[I received a copy of this book through NetGalley, in exchange for an honest review.]
The kind of format I like (and I probably missed on a lot more, considering I had a digital copy, not a paper one), mixing extracts from diaries, interviews and camera clips, as well as a non-chronological narrative and an unreliable narrator.
The story mostly revolves around Carly and Kaitlyn, twin sisters of sorts, or perhaps not? They're two minds in one body, and who can tell whether one is crazy and the other just a mere symptom, or whether they're actually two souls who just happen to coexist in an unusual way—Carly during the day, and Kaitlyn at night? After their parents' death, the "sisters" are sent to Elmbridge, a boarding school in Somerset, but their stay there is chaotic, as they're regularly sent back to Claydon, a psychiatric facility for teens. Under the guidance of Dr. Lansing, Carly has to accept that Kaitlyn is only an alter, meant to hold the painful memory of the night when her family was torn asunder. And yet... Doesn't Kaitlyn exist in her own way, too? Is she a construct, or a real person? Doesn't her diary reflect how real she is, just as real as Carly?
"The Dead House" explores this idea, mainly from Kaitlyn's point of view, but also through Naida's camera footage and through the group of friends gathered around her: Naida, Carly's best friend during daytime; Scott, Naida's boyfriend; and Brett and Ari. Naida's peculiar in her own way, in that she comes from a family of priests, brought up within the faith of "Mala", an Scottish mix of traditional witchcraft and voodoo (it doesn't actually exist, and was created specifically for this story). And she may be the only one to accept that Kaitlyn/Carly is something special, something unique.
However, there's something rotten in the Dead House: the sisters grow estranged, pills may do more harm than good, the doctor may not be so competent as she thinks she is, and Kaitlyn's losing herself more and more in the maze of her own mind. Fascinating elements here, that I really liked reading about. Creept imagery, too, even though I've read more gory and morbid.
I'm torn when it comes to other aspects of this book, though. First, the Mala part, which sometimes felt strange and... "not Scottish"? There was something unsettling about the names, whether the spirits' or even the people's ("Naida" and "Haji" definitely don't sound Scottish, and their French family-name hints more at New Orleans/voodoo surroundings than British ones). It would also have been interesting to see a real set of beliefs used here, rather than an imaginary one.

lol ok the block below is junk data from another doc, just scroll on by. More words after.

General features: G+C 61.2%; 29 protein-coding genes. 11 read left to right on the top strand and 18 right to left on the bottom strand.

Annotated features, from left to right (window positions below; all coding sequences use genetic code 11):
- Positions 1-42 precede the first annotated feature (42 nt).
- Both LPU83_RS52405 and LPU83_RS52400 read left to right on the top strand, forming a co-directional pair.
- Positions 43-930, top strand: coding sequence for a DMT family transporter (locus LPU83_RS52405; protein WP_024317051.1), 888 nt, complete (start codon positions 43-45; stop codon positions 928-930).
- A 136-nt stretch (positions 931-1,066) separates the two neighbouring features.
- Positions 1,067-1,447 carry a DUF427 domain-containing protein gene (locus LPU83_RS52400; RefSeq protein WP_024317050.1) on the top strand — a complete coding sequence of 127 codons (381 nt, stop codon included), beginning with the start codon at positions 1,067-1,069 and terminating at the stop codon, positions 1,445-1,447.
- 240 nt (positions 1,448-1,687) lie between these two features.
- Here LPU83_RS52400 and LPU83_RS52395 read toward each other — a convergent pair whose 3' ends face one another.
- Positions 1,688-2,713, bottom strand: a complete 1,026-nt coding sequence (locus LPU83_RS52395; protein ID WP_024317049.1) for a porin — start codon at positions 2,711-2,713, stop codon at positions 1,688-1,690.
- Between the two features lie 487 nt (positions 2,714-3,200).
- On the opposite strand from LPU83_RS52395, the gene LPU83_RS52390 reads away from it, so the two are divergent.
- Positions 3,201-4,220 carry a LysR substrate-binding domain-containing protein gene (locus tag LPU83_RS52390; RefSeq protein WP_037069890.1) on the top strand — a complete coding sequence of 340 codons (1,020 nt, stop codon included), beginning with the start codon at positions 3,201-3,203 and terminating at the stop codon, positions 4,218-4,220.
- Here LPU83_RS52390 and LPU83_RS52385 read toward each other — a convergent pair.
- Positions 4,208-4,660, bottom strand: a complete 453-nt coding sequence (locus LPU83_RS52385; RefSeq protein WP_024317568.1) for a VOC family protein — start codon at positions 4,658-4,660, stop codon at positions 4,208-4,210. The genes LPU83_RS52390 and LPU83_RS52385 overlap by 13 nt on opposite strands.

Then the romance, which I didn't particularly care about, as the story could likely have stood on its own just as well with pure friendship and similar relationships. (But I'm very nitpicky when it comes to romance, so don't mind me here.) The love interests looked really flat compared to Kaitlyn. In fact, most characters seemed flat, including Carly. Perhaps more insights into her own diary, into the post-its the sisters left for each other, would have helped to get to know here better. As it was, I didn't really care about her either.
I was also confused about the actual time when the story was set: the diary and footage were recovered more than 20 years later, yet there's no real sense of "the future". It could've been 2015, and it would've been just the same. As for the ending, it felt incomplete, and I couldn't decide whether the supernatural element was a good thing, or if I would've enjoyed the novel more if it had been purely a matter of psychological disorders.
As it was, I did enjoy "The Dead House", and I give it 3.5 stars out of 5. On the other hand, I can't help but think that something was missing—perhaps several things, even.